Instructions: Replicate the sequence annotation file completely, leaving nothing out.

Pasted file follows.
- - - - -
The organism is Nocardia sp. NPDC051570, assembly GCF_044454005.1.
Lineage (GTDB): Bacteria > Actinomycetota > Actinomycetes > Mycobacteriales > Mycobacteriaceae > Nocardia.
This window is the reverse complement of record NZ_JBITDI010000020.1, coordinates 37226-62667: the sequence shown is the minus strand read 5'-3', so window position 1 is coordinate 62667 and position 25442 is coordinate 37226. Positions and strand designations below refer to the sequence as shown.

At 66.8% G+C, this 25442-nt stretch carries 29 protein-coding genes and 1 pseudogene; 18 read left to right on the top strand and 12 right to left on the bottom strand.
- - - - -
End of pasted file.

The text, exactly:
The organism is Nocardia sp. NPDC051570, assembly GCF_044454005.1.
Lineage (GTDB): Bacteria > Actinomycetota > Actinomycetes > Mycobacteriales > Mycobacteriaceae > Nocardia.
This window is the reverse complement of record NZ_JBITDI010000020.1, coordinates 37226-62667: the sequence shown is the minus strand read 5'-3', so window position 1 is coordinate 62667 and position 25442 is coordinate 37226. Positions and strand designations below refer to the sequence as shown.

At 66.8% G+C, this 25442-nt stretch carries 29 protein-coding genes and 1 pseudogene; 18 read left to right on the top strand and 12 right to left on the bottom strand.